Picturesque military outpost used since the time of Queen Teodolinda as a watchtower, the Vezio Castle dominates the town of Varenna and Lake Como offering an extraordinary panorama.
Castello di Vezio History
The Castello di Vezio is located in a small village that, at the beginning of its existence, was to be a Ligurian-Celtic settlement, if not even Etruscan, to which another lineage was superimposed during the great transmigrations of transalpine peoples who succeeded from the VI the II century BC When the Romans extended their dominions in Lombardy, they found themselves having to defend the routes of communication from the barbaric attacks that pressed on the borders. Therefore, barrier works were carried out throughout the region and also the eastern part of Lake Como, an important junction of roads such as the Retica Valtellinese, Retica Chiavannesca, Val Varrone and the Riviera, saw a fortification rise whose perimeter presumably extended from Foppa to the overhanging spur on which the castle stands. Within this perimeter stood the warehouses and houses whose foundations are still visible today. Little is known of the fortress and the village in the early Middle Ages, but what is certain is that it could not escape the destruction that accompanied the descent of the barbarians, with the Lombards first and then with the Franks.
The building that we know today was built according to some by some exiles of the Comancina Island arrived in Varenna after being defeated by Como in 1169, while according to other studies the Comancini were the authors of a large building intervention that affected the town and the castle. Theater of various sieges and battles, the castle became the property of the parish of Varenna, then de conti Sfrondati and the Serbelloni, owners until the nineteenth century.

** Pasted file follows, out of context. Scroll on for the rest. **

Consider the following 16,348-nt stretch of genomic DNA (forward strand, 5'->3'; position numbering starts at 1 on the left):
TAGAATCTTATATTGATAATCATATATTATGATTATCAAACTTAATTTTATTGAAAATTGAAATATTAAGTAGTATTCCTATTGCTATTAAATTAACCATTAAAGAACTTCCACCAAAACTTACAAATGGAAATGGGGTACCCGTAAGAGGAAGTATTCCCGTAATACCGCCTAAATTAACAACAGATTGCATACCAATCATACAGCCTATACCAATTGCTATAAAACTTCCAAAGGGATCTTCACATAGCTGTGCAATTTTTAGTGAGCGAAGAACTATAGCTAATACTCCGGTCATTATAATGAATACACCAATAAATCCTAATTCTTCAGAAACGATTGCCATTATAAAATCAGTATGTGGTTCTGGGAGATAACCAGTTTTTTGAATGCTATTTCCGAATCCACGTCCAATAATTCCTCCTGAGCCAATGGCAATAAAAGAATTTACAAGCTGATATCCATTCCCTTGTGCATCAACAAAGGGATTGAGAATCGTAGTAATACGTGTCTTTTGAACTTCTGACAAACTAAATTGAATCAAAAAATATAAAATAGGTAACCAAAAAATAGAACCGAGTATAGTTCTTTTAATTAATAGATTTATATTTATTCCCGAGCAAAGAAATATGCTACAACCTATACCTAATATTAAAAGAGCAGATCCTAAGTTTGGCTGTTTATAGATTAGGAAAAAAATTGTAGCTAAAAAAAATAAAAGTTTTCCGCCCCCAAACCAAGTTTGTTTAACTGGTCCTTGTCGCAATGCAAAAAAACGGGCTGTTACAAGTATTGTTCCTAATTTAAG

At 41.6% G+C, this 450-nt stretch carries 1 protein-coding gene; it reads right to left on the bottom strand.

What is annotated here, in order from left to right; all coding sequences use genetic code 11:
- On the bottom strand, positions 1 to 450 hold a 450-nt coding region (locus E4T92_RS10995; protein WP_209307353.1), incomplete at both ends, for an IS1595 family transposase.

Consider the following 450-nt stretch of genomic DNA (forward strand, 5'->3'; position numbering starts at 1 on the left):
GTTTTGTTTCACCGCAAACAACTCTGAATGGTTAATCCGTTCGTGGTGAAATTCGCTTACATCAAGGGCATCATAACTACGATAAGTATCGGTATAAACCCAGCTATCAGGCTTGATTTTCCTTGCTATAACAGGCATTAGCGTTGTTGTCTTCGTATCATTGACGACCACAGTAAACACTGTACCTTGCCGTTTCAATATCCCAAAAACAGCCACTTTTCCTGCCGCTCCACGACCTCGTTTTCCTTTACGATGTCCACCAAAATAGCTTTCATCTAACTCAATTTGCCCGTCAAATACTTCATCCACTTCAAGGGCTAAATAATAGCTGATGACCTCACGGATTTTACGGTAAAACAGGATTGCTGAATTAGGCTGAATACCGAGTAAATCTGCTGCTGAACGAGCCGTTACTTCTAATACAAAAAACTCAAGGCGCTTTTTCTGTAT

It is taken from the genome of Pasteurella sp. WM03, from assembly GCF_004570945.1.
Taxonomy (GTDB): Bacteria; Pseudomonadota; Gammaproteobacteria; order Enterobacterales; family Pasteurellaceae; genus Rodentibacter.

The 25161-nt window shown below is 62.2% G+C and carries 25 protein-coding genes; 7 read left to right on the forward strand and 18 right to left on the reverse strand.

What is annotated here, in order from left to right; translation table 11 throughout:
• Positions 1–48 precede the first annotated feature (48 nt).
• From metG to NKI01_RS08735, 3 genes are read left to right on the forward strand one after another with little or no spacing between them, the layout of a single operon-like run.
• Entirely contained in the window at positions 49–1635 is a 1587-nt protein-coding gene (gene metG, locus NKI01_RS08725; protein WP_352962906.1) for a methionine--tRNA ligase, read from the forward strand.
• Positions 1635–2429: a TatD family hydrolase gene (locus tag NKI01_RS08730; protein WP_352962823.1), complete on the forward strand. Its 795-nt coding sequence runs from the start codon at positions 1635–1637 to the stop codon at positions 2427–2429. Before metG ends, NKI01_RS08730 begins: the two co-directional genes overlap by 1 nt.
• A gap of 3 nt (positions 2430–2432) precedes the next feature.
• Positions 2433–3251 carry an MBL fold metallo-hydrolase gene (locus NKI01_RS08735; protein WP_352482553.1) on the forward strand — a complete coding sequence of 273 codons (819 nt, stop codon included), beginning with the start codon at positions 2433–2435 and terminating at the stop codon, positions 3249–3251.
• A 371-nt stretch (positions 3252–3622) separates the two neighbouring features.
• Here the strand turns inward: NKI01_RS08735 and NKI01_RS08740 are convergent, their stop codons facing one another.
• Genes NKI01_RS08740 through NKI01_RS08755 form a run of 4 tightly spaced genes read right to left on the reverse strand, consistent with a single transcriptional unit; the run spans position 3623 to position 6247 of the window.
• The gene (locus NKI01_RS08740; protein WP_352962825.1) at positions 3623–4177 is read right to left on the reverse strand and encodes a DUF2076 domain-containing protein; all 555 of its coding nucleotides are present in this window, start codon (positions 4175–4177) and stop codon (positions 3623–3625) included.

The entire building is surrounded by an olive grove of over a thousand plants and looks like a quadrangular fortification with high walls and a central tower, accessible only from the drawbridge. The basements, open to the public since 1999, probably date back to the First World War.
Particularity of the castle is the presence of a falconer, sometimes dressed in period clothes, who runs a breeding of birds of prey by training and caring for them. At some times the public can then attend these evocative flights and appreciate the noble art of Falconry, widespread in Europe since the Middle Ages.
Inside the castle some armours are exhibited, partly found during the restoration works of the 50s carried out by the current owners of the building, while other finds are exhibited in the tower.